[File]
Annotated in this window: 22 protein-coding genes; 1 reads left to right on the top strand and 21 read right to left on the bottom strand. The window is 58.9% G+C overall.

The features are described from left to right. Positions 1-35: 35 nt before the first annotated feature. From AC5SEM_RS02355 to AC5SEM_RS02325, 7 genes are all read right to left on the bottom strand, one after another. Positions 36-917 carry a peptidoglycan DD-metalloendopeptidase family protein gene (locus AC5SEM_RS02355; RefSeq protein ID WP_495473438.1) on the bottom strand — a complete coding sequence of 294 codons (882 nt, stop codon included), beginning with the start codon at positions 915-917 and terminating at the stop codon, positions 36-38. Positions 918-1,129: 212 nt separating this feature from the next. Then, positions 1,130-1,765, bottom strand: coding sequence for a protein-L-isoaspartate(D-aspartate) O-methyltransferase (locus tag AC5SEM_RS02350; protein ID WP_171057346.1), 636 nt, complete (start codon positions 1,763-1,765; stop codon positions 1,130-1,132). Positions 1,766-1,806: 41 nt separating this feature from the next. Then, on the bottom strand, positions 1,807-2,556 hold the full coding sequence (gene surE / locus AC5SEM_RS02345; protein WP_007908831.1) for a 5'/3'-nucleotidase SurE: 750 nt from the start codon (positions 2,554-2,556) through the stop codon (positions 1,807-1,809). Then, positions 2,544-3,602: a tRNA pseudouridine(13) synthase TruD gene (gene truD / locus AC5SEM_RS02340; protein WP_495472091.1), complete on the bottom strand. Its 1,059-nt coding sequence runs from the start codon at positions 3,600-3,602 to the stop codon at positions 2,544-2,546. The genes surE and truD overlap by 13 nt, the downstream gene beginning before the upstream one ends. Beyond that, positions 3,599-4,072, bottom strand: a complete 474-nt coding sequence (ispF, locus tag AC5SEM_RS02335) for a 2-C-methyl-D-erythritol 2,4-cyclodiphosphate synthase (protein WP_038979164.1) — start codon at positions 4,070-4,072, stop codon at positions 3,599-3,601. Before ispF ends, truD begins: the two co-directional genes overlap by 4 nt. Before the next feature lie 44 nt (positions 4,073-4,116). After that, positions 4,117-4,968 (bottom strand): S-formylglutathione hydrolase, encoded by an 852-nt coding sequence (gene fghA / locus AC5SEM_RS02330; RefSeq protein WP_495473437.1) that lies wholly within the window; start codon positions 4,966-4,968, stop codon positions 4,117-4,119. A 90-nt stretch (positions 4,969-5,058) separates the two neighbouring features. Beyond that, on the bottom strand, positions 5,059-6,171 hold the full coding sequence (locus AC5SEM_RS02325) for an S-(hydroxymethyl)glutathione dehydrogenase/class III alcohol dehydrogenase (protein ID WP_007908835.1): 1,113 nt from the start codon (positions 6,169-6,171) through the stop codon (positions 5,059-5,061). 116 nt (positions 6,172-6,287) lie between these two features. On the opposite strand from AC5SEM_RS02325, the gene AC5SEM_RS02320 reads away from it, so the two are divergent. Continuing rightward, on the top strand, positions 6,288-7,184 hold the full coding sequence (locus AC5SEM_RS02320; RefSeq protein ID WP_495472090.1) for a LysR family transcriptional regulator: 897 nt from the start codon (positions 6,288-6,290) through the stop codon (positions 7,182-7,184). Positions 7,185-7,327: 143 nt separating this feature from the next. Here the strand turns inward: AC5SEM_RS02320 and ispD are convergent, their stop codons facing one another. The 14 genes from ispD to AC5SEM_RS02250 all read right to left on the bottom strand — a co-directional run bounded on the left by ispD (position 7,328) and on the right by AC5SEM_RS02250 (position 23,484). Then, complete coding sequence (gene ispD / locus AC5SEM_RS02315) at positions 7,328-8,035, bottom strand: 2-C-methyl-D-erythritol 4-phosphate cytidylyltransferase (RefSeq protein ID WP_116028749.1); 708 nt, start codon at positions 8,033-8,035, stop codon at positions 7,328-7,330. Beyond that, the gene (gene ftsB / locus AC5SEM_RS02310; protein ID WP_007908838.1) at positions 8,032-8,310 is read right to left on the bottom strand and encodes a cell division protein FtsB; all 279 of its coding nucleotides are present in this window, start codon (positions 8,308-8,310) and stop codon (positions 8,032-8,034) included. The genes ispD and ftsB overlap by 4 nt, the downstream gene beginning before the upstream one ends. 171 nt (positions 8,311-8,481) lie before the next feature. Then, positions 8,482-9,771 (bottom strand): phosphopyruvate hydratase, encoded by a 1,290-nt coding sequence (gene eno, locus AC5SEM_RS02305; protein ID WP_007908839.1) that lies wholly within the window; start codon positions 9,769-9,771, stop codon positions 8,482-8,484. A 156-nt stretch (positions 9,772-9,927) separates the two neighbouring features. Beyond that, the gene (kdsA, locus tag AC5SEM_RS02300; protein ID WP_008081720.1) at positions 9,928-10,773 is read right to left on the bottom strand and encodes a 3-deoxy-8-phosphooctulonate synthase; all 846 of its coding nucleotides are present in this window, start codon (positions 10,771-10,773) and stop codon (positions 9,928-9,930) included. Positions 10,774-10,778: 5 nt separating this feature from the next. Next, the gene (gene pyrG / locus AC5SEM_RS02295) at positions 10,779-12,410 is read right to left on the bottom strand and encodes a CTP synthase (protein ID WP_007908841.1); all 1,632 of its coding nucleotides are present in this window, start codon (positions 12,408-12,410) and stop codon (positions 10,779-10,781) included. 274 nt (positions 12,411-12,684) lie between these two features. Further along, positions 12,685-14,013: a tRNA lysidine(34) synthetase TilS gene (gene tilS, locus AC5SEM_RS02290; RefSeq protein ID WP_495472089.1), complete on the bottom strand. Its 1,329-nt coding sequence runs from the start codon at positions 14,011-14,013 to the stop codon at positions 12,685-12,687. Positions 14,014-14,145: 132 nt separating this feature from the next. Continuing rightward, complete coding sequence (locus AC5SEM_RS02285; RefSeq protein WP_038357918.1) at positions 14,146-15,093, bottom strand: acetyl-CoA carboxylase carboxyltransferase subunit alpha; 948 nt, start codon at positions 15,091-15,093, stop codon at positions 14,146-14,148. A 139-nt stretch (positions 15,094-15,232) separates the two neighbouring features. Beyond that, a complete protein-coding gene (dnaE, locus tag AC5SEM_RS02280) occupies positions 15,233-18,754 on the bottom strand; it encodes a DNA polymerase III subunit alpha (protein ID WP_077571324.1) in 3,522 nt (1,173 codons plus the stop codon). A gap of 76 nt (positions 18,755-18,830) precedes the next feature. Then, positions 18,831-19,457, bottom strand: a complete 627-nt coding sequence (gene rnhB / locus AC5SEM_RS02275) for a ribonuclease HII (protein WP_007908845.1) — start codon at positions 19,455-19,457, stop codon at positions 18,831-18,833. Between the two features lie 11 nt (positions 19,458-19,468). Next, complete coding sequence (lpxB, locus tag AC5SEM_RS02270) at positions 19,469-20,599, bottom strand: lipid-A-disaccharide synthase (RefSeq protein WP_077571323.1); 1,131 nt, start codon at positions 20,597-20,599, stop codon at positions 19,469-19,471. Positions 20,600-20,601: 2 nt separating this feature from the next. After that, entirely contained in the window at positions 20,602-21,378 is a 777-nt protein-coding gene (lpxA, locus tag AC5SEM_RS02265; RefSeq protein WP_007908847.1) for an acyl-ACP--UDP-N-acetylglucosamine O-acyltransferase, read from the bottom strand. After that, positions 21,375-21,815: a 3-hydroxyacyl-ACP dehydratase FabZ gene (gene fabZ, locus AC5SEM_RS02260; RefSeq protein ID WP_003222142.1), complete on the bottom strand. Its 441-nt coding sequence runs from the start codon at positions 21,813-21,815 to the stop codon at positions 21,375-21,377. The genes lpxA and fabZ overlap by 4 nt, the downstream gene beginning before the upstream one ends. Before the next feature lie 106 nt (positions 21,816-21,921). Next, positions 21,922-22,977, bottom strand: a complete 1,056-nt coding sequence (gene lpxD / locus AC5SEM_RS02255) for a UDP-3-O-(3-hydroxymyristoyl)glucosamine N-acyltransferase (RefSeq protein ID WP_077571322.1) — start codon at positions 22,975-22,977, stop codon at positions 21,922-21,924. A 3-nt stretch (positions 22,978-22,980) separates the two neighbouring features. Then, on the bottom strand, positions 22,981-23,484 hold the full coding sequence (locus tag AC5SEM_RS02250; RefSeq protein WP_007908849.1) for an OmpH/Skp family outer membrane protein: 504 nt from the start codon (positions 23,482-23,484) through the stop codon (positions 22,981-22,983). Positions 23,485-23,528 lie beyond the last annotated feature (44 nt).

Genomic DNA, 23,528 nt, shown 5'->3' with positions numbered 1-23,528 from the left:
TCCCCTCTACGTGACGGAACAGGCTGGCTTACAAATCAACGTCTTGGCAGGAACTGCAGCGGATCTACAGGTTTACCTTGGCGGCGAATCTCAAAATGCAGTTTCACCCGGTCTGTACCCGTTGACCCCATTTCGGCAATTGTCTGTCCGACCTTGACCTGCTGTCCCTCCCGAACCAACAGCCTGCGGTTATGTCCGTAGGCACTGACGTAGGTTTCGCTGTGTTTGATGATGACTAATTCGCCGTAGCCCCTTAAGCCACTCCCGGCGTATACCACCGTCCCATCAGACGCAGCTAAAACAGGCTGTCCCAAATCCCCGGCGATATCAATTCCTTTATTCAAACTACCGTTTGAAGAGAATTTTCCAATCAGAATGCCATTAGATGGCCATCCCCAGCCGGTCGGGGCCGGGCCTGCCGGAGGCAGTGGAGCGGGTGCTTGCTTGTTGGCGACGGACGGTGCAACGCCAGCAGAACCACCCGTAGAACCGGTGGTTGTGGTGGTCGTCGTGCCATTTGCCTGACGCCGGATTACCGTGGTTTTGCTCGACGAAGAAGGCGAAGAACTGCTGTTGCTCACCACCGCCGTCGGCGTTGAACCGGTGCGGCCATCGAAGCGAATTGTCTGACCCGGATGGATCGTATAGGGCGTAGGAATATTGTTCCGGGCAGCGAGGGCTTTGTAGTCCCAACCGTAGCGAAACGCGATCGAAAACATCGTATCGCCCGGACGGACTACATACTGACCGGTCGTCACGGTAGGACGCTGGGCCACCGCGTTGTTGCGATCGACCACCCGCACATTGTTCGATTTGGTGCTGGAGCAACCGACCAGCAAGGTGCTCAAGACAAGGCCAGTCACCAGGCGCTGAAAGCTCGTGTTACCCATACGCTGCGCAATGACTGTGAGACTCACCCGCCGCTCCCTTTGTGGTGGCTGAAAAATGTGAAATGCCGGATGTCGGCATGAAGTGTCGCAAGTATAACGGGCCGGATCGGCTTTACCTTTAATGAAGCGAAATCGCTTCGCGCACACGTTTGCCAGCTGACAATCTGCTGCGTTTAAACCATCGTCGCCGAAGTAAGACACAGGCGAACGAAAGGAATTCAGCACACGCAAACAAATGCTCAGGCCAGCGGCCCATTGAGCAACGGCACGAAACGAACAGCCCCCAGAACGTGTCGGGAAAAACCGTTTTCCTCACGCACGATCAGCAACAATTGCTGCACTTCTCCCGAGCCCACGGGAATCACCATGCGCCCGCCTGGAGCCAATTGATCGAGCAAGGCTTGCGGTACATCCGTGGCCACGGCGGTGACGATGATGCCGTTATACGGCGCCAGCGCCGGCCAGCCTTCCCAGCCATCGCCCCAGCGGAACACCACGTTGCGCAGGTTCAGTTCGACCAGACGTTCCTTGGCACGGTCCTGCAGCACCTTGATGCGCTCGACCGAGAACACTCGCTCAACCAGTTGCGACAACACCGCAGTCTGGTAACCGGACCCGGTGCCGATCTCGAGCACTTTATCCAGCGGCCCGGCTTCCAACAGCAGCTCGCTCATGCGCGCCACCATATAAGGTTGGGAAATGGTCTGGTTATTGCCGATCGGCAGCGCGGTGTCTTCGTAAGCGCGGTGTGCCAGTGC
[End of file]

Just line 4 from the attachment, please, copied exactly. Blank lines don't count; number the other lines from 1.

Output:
TCCCCTCTACGTGACGGAACAGGCTGGCTTACAAATCAACGTCTTGGCAGGAACTGCAGCGGATCTACAGGTTTACCTTGGCGGCGAATCTCAAAATGCAGTTTCACCCGGTCTGTACCCGTTGACCCCATTTCGGCAATTGTCTGTCCGACCTTGACCTGCTGTCCCTCCCGAACCAACAGCCTGCGGTTATGTCCGTAGGCACTGACGTAGGTTTCGCTGTGTTTGATGATGACTAATTCGCCGTAGCCCCTTAAGCCACTCCCGGCGTATACCACCGTCCCATCAGACGCAGCTAAAACAGGCTGTCCCAAATCCCCGGCGATATCAATTCCTTTATTCAAACTACCGTTTGAAGAGAATTTTCCAATCAGAATGCCATTAGATGGCCATCCCCAGCCGGTCGGGGCCGGGCCTGCCGGAGGCAGTGGAGCGGGTGCTTGCTTGTTGGCGACGGACGGTGCAACGCCAGCAGAACCACCCGTAGAACCGGTGGTTGTGGTGGTCGTCGTGCCATTTGCCTGACGCCGGATTACCGTGGTTTTGCTCGACGAAGAAGGCGAAGAACTGCTGTTGCTCACCACCGCCGTCGGCGTTGAACCGGTGCGGCCATCGAAGCGAATTGTCTGACCCGGATGGATCGTATAGGGCGTAGGAATATTGTTCCGGGCAGCGAGGGCTTTGTAGTCCCAACCGTAGCGAAACGCGATCGAAAACATCGTATCGCCCGGACGGACTACATACTGACCGGTCGTCACGGTAGGACGCTGGGCCACCGCGTTGTTGCGATCGACCACCCGCACATTGTTCGATTTGGTGCTGGAGCAACCGACCAGCAAGGTGCTCAAGACAAGGCCAGTCACCAGGCGCTGAAAGCTCGTGTTACCCATACGCTGCGCAATGACTGTGAGACTCACCCGCCGCTCCCTTTGTGGTGGCTGAAAAATGTGAAATGCCGGATGTCGGCATGAAGTGTCGCAAGTATAACGGGCCGGATCGGCTTTACCTTTAATGAAGCGAAATCGCTTCGCGCACACGTTTGCCAGCTGACAATCTGCTGCGTTTAAACCATCGTCGCCGAAGTAAGACACAGGCGAACGAAAGGAATTCAGCACACGCAAACAAATGCTCAGGCCAGCGGCCCATTGAGCAACGGCACGAAACGAACAGCCCCCAGAACGTGTCGGGAAAAACCGTTTTCCTCACGCACGATCAGCAACAATTGCTGCACTTCTCCCGAGCCCACGGGAATCACCATGCGCCCGCCTGGAGCCAATTGATCGAGCAAGGCTTGCGGTACATCCGTGGCCACGGCGGTGACGATGATGCCGTTATACGGCGCCAGCGCCGGCCAGCCTTCCCAGCCATCGCCCCAGCGGAACACCACGTTGCGCAGGTTCAGTTCGACCAGACGTTCCTTGGCACGGTCCTGCAGCACCTTGATGCGCTCGACCGAGAACACTCGCTCAACCAGTTGCGACAACACCGCAGTCTGGTAACCGGACCCGGTGCCGATCTCGAGCACTTTATCCAGCGGCCCGGCTTCCAACAGCAGCTCGCTCATGCGCGCCACCATATAAGGTTGGGAAATGGTCTGGTTATTGCCGATCGGCAGCGCGGTGTCTTCGTAAGCGCGGTGTGCCAGTGC